# SunRover Part 4 – Adding a Pi Camera and Diagnostics System

#### Camera Pan and Tilt

The pan-and-tilt mechanism [8] for the camera is the same as the one I used in MouseAir [9], because it comes with the motors and mounting hardware (Figure 4), although the next time I do this I will probably 3D print a pan-and-tilt mechanism [10].

Figure 4: Pan-and-tilt hardware.

For the two servo motor controls, I used the Adafruit I2C 16-channel servo kit (Figure 5), even though I knew I wouldn't be using 16 servos [11], because I already had one in my bench drawer. The pan-and-tilt kit uses one servo for rotating in the xy plane and one for rotating in the zx plane. Although the geometry is a little complex, the code is pretty simple.

Figure 5: Adafruit I2C 16-servo motor controller (center) installed.

In Listing 2, I have two servo routines (lines 1-8 and 7-19) that set the pan and tilt in degrees, with the plane of the robot set at 0 degrees and with 90 degrees straight up in the z direction. These values were measured empirically by turning the servos, figuring out what value gave what number of degrees in the full on/off position, and then setting the constants so the input values make sense to the programmer.

Listing 2

Pan/Tilt Camera Control

```01 def setTiltServo(pwm,degrees):
02     servoMin = 150  # Min pulse length out of 4096
03     servoMax = 600  # Max pulse length out of 4096
04
05     degrees = -degrees+90
06     servoPerDegree= (servoMax - servoMin)/180.0
07     if ((degrees > -45) and (degrees < 135)):
08         pwm.setPWM(1,0, int((degrees+45)*servoPerDegree+servoMin))
09
10
11 def setPanServo(pwm,degrees):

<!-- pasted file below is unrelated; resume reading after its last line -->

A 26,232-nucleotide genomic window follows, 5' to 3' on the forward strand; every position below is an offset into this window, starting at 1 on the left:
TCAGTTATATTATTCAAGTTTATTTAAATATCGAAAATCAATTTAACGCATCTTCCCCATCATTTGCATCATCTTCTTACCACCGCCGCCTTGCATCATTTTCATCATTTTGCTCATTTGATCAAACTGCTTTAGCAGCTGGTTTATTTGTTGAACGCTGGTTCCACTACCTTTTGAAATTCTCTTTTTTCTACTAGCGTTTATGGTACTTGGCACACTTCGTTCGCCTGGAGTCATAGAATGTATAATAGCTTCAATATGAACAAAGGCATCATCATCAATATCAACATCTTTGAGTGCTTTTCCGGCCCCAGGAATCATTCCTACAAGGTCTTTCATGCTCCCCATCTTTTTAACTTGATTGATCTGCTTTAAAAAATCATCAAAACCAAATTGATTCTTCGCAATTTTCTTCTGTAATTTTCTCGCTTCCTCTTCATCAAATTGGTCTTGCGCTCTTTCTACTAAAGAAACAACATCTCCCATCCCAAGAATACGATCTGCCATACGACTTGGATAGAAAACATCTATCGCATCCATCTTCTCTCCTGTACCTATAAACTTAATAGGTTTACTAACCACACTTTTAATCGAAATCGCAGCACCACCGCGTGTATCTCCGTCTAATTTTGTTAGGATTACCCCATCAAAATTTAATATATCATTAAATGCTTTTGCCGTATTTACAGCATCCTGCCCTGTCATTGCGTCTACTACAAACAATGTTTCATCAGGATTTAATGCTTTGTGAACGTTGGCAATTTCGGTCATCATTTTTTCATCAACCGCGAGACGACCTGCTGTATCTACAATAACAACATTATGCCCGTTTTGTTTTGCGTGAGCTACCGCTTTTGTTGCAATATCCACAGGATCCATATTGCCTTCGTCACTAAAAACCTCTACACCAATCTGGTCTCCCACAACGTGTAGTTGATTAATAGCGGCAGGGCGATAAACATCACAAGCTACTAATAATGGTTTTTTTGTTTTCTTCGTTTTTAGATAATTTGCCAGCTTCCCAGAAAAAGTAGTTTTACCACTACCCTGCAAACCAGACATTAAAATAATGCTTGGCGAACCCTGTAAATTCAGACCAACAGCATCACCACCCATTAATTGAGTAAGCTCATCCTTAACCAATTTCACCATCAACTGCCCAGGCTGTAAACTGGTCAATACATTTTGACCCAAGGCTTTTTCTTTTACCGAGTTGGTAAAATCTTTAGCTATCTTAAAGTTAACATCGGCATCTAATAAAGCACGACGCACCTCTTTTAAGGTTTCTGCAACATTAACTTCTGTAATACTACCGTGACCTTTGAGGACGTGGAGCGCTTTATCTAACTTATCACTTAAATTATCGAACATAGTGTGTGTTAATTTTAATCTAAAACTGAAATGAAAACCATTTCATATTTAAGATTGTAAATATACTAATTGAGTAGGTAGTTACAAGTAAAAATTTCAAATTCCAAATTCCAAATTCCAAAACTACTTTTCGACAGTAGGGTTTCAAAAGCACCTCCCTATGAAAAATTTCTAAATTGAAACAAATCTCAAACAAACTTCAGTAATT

12     servoMin = 150  # Min pulse length out of 4096
13     servoMax = 600  # Max pulse length out of 4096
14
15     servoPerDegree= (servoMax - servoMin)/270.0
16     degrees = -degrees
17     if ((degrees > -135) and (degrees < 135)):
18         value = ((degrees+135)*servoPerDegree+servoMin)
19         pwm.setPWM(0,0, int(value))
20
21
22 def shutOffPanTilt(pwm):
23     pwm.softwareReset()
24
25
26 # Camera stuff
27
28 def takeSinglePicture(camera, pwm, pan, tilt, name, i2CMux, bus):
29
30
31     i2CMux.write_control_register(bus)
32
33     setTiltServo(pwm, tilt)
34     setPanServo(pwm, pan)
35     camera = picamera.PiCamera()
36     time.sleep(2)
37     camera.rotation = 180
38     camera.annotate_background = picamera.Color("black")
39     camera.resolution = (1024, 768)
40     camera.annotate_text_size = 24
41     heading = ABWCommands.execute_command(ABWCommands.RCOMP,"")
42     if (heading == ""):
43         heading = 0.0
44     else:
46
47     camera.annotate_text = (
" SunRover p:%d t:%d heading:%4.1f ") %
(pan, tilt, heading) +
datetime.datetime.now().strftime("%Y-%m-%d %H:%M:%S ")
48
49     camera.capture(name)
50     camera.close()
51
52     shutOffPanTilt(pwm)```